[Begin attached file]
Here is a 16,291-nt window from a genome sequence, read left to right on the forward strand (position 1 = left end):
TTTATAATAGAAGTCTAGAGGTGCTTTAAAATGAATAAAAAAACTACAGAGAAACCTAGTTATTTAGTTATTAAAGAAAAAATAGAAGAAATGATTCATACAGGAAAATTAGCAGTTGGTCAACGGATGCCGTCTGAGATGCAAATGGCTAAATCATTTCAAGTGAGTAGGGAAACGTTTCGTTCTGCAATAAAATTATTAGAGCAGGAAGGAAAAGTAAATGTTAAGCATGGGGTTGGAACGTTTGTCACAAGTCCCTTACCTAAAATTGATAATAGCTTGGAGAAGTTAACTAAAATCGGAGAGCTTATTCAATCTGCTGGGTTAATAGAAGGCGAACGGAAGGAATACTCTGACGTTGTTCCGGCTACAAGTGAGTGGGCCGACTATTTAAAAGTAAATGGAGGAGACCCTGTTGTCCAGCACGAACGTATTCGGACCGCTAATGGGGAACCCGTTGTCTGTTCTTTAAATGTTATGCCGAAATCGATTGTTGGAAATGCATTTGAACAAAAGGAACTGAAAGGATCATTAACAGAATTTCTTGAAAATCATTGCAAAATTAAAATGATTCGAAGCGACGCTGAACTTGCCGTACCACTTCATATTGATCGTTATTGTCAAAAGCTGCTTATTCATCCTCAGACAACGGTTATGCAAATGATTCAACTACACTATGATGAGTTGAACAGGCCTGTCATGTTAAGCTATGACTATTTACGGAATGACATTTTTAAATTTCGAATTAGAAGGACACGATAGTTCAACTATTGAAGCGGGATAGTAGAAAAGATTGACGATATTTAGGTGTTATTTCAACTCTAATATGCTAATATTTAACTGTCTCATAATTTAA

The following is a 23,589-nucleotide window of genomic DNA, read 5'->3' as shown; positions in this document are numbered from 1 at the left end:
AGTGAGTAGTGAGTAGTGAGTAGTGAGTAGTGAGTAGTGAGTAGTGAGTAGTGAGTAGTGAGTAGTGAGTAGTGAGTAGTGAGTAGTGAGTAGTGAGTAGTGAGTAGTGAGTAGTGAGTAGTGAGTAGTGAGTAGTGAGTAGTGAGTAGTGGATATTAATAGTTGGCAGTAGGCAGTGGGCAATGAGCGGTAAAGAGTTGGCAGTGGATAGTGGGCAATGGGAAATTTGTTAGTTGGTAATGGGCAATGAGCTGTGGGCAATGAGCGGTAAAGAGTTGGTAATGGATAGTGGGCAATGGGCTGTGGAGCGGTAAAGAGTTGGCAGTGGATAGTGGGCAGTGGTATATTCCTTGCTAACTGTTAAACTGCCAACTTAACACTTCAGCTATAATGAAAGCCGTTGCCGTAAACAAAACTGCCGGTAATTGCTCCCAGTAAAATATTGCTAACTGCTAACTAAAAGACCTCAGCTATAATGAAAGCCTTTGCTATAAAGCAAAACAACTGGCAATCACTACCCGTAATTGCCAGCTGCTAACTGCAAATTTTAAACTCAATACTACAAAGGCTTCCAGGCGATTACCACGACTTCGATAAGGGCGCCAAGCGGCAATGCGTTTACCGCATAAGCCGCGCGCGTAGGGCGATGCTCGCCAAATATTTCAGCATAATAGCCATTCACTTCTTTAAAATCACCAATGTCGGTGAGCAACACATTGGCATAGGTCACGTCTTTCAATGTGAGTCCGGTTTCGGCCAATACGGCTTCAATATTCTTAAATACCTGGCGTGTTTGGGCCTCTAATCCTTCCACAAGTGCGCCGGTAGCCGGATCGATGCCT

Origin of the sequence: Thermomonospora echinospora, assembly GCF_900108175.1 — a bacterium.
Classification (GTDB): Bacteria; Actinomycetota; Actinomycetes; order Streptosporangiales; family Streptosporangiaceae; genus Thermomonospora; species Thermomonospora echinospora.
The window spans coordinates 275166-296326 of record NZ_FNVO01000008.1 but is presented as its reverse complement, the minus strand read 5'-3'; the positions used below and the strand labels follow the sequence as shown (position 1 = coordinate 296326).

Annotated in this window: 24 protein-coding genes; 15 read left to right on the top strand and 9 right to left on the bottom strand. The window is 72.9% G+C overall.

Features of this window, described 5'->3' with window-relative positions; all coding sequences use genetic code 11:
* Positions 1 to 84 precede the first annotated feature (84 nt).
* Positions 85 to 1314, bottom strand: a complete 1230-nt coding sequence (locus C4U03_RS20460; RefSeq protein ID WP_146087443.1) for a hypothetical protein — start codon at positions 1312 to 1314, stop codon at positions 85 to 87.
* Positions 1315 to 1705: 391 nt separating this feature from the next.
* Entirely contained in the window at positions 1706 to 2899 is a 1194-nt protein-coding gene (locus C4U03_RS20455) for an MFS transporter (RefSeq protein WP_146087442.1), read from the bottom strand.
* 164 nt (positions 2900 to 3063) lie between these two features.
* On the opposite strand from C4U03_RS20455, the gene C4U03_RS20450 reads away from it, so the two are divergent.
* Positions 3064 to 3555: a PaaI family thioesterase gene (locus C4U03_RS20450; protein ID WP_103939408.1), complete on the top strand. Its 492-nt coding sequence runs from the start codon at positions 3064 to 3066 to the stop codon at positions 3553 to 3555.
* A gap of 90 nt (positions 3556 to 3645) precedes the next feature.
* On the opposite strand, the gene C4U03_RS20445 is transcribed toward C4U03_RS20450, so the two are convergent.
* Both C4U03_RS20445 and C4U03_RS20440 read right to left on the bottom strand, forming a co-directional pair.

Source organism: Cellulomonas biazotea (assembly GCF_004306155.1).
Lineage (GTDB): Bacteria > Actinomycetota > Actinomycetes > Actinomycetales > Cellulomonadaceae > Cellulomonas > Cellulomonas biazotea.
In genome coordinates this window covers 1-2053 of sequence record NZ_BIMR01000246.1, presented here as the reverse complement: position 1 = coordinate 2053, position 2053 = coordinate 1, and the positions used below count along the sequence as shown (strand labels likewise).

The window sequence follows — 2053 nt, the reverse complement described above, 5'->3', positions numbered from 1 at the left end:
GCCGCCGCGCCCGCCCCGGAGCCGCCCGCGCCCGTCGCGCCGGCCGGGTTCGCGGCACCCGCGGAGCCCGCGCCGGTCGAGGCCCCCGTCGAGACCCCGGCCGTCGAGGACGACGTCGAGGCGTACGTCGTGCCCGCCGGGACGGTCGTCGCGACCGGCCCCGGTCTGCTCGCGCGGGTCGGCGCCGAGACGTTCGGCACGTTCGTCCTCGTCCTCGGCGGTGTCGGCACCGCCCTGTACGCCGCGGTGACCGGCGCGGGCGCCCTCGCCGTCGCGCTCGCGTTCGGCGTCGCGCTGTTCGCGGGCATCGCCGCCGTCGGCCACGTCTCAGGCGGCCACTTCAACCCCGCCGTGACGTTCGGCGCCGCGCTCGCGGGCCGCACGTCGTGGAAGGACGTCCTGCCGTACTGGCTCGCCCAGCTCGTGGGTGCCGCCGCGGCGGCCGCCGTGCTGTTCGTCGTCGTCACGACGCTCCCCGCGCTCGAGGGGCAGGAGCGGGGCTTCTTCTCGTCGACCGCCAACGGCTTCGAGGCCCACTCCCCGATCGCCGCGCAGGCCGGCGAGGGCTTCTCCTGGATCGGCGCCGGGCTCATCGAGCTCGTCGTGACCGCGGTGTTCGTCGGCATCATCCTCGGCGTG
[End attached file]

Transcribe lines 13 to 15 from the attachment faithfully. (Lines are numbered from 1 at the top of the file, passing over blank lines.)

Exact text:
* Entirely contained in the window at positions 1706 to 2899 is a 1194-nt protein-coding gene (locus C4U03_RS20455) for an MFS transporter (RefSeq protein WP_146087442.1), read from the bottom strand.
* 164 nt (positions 2900 to 3063) lie between these two features.
* On the opposite strand from C4U03_RS20455, the gene C4U03_RS20450 reads away from it, so the two are divergent.